Introducing Soul Jym

Feeling Lost and Disconnected

You’ve been feeling it too, right? That feeling of being disconnected from our inner selves but stuck in the routine of our daily lives.  Yet there is a calling to search for more, but more of what?  Happiness? Peace? Love? Joy? Balance? Worthiness? Abundance? Health?  The list could go on.  You question yourself and ask why.  Why can’t I feel more of these things or experience more of these things?  You conclude that there must be something wrong with you.  When the answer is you are awakening to who you are at a soul level.

We are part of a group of people seeking answers. We are spending more on global wellness tourism, fitness memberships and spa treatments, now a trillion-dollar industry. More of us believe and use complementary and alternative medicine, with Americans spending $30.2 billion out-of-pocket on complementary health approaches. We are evolving our language to include wellness and integrative medicine lexicons. We are demanding programs that focus less on the body and more on the mind and spirit connection. We are gaining an understanding that healing the self is accomplished first through internal emotional transformation, not by more reps on a weight machine. We are spending more, evolving our thoughts and making emotional transformations because we want that connection to who we are.

When We Feel Good We Radiate

We have often heard the phrase if we look good we feel good.  Many of us have been shamed by our looks compounding our lack of feeling good.  We have spent hard earned to dollars to chase looking good in order to get that “feel good” feeling.  There are moments where we achieve both, but it can be fleeting or requires a lot of time and work.  What if the phrase is backwards?  We need to feel good to look good.  Most of us have had the experience where we felt good and someone commented that you look good when you didn’t think you looked all that great.  What if there was a place that focuses on how to feel good?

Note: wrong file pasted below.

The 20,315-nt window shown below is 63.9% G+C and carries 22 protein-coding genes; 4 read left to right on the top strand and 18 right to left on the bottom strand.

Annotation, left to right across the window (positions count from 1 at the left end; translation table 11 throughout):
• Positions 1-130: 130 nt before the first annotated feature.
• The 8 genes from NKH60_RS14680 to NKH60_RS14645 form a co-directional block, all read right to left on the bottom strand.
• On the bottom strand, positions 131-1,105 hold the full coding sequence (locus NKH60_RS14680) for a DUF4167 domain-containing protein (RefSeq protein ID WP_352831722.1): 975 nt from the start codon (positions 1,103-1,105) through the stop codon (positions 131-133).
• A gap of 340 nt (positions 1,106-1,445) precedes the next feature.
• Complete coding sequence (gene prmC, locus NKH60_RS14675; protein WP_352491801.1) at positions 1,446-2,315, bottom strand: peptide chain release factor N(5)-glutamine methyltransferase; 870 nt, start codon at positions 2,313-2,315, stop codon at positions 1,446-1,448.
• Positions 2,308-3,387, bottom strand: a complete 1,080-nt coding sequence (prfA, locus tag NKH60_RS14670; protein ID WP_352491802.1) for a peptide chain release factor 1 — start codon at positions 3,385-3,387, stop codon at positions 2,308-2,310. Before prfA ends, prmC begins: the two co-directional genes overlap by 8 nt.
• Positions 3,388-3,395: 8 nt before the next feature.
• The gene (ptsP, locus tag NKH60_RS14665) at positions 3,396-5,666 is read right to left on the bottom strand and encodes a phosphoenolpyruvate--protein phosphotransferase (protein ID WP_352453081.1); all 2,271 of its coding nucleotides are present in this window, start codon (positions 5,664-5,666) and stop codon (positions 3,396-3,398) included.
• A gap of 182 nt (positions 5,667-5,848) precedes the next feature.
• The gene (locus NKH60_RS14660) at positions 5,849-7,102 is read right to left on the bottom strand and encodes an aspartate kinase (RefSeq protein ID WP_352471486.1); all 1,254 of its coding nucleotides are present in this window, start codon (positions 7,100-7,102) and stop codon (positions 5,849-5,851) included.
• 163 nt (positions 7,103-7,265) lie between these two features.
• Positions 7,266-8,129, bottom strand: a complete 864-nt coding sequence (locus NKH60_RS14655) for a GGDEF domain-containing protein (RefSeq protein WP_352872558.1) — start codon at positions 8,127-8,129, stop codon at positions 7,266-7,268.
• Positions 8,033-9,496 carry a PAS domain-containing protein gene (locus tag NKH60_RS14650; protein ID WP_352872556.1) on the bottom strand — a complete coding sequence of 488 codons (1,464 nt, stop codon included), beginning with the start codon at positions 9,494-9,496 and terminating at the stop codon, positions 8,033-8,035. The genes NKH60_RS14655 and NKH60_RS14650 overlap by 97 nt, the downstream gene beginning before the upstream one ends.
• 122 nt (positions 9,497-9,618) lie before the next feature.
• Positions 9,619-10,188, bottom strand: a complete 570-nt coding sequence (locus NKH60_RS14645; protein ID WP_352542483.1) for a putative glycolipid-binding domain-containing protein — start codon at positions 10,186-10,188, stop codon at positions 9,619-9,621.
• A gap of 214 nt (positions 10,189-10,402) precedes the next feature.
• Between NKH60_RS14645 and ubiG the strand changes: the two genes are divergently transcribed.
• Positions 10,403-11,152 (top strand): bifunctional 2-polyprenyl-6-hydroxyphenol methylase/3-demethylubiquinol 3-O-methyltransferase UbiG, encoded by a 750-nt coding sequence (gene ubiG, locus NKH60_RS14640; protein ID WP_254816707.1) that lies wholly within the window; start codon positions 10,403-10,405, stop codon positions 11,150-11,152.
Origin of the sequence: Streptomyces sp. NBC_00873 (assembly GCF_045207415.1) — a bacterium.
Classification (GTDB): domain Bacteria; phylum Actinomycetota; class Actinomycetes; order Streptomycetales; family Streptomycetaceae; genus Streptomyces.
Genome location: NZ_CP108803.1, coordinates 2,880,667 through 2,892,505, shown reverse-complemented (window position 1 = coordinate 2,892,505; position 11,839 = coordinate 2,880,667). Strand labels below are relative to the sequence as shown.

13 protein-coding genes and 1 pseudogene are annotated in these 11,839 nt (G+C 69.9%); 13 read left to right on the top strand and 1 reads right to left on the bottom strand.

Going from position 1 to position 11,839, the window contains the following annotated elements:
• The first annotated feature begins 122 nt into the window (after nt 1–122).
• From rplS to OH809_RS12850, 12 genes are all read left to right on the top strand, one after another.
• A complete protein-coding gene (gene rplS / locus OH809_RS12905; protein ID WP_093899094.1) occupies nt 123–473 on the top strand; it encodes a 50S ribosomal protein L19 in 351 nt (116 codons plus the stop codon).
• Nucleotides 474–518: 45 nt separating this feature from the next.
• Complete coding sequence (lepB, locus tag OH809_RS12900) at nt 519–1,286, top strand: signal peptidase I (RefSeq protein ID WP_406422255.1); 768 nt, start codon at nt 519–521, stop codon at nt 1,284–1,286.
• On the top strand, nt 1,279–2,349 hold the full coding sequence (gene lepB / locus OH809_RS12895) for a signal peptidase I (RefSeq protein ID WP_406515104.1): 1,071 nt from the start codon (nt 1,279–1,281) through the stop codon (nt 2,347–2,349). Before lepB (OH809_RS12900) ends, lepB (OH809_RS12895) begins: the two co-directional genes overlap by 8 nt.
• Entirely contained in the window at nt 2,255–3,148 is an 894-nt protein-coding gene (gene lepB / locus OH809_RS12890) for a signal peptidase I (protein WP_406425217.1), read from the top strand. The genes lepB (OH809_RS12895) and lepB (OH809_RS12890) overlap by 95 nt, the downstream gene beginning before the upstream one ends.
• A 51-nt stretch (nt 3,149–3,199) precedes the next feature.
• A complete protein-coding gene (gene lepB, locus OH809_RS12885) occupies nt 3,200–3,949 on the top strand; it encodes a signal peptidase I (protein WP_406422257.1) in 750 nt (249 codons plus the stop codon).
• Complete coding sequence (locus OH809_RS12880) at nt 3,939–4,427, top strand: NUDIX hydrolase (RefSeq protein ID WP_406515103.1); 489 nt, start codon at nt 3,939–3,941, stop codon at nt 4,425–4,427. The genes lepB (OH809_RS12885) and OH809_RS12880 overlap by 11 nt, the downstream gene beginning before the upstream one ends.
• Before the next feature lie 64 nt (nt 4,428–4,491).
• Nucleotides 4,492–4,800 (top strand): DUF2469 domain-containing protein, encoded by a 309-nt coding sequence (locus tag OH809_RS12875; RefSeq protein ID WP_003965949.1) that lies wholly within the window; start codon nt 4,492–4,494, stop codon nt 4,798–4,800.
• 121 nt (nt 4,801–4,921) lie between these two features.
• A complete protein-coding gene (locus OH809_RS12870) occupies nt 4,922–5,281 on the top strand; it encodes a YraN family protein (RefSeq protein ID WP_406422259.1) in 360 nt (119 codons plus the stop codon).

Souljym focuses on feeling good by getting into soul shape.  We want to rewrite the look good feel good phrase to when we feel good we radiate.  We want to see you shine. 

Radiate and Shine

We are creating a business that makes people feel good with themselves, so they can radiate to the world. This concept is based on the big box gym but for focused on the inward journey without having to escape to a wellness retreat. The jym is designed to house five (5) main activity areas:  meditation, movement, healing (alternative and complimentary practitioners), nurture (classwork) and nourish (cooking school).  In addition, we will include scientific information to aid in expanding thought and depth of experience.

You will be hearing more about these centers as we prepare to open our first facility.  We are a start-up with a target to have the first jym open in late 2019 in San Diego, CA. If you would like to watch our progress, stay tuned here or sign up for notifications and events. Also, we hope you’ll join us on our Facebook community page as well.